Hay goes high-tech

 

Hay growers and buyers have a new way to meet up, at a place which modernizes and simplifies how hay gets from the rake to the ruminants that need it.

hayfinders.com is a new website created by a couple of New Mexico farmers.  They built it to connect the consumer directly to the grower through classified ads that tell the buyer what they need to know.

Orlando Castillo and Joey Fresquez are brothers in law, and the owners of the site.  They’ve been in the hay business for many years.  They both would keep getting phone calls long after they’d sold out and delivered their hay crop, and Fresquez said they always tried to help the caller locate the hay they needed.  That’s good business, because they want the caller to come back to them, when they do have hay.

Their research shows that their are 24,000 farms and ranches in New Mexico, and they needed a way to connect with each other and with livestock owners.  Castillo has a background in web development and began working up a website to handle the job.  It grew quickly, and with the help of the University of New Mexico’s Small Business Development Center at Valencia, the brothers in law developed a business plan, formed an LLC and partnership, and began expanding their site.   What was just an idea a couple of months ago now serves the entire state of New Mexico and parts of Colorado and Arizona.  It has a smooth interface and finds hay growers within 100 miles of the listed cities.  The seller pays $12.99 a month to list; buyers search for free.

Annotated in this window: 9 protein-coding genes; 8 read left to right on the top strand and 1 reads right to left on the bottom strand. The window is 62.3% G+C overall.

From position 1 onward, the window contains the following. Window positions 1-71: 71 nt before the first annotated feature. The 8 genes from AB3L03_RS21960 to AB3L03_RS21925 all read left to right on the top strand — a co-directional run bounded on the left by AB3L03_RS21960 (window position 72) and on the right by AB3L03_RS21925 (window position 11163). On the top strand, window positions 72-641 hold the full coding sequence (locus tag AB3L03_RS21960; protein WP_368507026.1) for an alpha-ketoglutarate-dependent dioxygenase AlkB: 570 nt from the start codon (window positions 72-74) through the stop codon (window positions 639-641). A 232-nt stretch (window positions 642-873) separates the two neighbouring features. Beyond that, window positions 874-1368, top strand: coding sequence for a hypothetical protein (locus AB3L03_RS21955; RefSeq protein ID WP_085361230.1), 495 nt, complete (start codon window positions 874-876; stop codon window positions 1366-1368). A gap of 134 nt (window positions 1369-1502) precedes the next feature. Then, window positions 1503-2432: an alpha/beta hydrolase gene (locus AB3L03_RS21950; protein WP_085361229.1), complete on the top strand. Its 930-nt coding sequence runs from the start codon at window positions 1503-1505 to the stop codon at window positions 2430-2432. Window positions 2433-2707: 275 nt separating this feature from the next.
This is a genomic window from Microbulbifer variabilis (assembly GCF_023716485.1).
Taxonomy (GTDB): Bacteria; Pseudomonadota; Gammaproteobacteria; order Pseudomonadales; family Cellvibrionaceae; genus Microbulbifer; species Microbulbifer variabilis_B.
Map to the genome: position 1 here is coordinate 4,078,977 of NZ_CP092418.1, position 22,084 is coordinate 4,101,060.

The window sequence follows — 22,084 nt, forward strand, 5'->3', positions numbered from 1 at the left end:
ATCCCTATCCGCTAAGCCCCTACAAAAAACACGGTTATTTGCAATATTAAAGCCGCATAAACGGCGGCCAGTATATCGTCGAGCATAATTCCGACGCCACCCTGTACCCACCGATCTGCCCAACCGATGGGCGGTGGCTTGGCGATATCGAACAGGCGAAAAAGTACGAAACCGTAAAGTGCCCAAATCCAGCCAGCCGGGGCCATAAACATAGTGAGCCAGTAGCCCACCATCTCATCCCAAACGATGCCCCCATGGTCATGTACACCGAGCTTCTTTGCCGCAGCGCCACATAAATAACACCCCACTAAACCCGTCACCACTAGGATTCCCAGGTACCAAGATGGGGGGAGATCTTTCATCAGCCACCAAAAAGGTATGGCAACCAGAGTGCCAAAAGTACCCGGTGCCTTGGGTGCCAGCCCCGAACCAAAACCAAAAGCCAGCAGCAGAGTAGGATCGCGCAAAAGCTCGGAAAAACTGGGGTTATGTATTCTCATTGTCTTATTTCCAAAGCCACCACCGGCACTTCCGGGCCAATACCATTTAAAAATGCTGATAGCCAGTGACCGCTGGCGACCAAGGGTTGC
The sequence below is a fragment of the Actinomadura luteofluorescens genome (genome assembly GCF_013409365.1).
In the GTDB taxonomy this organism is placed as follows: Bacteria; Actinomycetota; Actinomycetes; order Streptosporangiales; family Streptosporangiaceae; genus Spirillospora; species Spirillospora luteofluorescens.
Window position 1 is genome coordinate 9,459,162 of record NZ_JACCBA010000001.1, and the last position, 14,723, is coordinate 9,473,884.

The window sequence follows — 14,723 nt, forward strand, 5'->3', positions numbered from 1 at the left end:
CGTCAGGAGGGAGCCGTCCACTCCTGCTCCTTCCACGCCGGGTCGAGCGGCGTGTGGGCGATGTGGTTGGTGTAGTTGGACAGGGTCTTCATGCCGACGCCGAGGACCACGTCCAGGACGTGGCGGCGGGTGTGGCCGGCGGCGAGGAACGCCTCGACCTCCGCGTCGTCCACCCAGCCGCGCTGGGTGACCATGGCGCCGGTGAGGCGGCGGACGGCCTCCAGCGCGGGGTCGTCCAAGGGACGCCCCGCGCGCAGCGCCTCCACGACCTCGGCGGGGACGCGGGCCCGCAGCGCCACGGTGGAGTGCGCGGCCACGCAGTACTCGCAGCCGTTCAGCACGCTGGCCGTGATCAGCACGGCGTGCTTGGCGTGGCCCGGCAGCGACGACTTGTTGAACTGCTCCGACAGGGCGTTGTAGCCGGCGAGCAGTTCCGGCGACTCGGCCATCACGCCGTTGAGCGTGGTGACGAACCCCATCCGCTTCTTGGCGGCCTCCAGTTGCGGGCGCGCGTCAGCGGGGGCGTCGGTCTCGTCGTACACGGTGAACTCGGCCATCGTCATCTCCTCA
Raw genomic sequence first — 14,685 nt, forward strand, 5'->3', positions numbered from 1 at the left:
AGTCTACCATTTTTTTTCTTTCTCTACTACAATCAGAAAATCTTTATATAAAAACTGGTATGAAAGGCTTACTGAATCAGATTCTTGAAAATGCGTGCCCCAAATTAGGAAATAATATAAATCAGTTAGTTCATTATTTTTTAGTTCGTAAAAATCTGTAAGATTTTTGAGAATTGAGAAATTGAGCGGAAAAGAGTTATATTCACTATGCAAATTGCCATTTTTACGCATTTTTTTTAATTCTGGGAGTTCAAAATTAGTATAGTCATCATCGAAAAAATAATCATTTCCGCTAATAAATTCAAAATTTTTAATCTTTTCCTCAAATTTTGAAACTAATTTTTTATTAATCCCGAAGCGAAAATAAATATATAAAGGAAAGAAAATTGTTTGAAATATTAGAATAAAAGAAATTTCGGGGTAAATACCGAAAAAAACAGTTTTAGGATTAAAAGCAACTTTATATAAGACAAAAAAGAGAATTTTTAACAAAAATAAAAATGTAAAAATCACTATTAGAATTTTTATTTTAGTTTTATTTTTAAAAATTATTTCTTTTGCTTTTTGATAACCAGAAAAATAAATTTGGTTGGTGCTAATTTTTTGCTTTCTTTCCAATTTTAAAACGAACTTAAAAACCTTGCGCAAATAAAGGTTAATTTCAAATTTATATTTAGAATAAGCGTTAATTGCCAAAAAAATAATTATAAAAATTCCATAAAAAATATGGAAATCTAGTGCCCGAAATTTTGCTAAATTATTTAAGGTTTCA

There are some other ways to find hay growers by using the internet; some people use  Craigslist, and there’s another web service called Hay Exchange.  While that site serves the same groups, hayfinders.com seemed much easier and simpler to use, with results posting on a map which makes it easier to figure out transportation.   And while hayfinders.com is focused on New Mexico at the moment, adding other areas should be a breeze.  It’ll be interesting to see how the site grows over the next year or so.

Previously published on The Western View by AgNet West.

 

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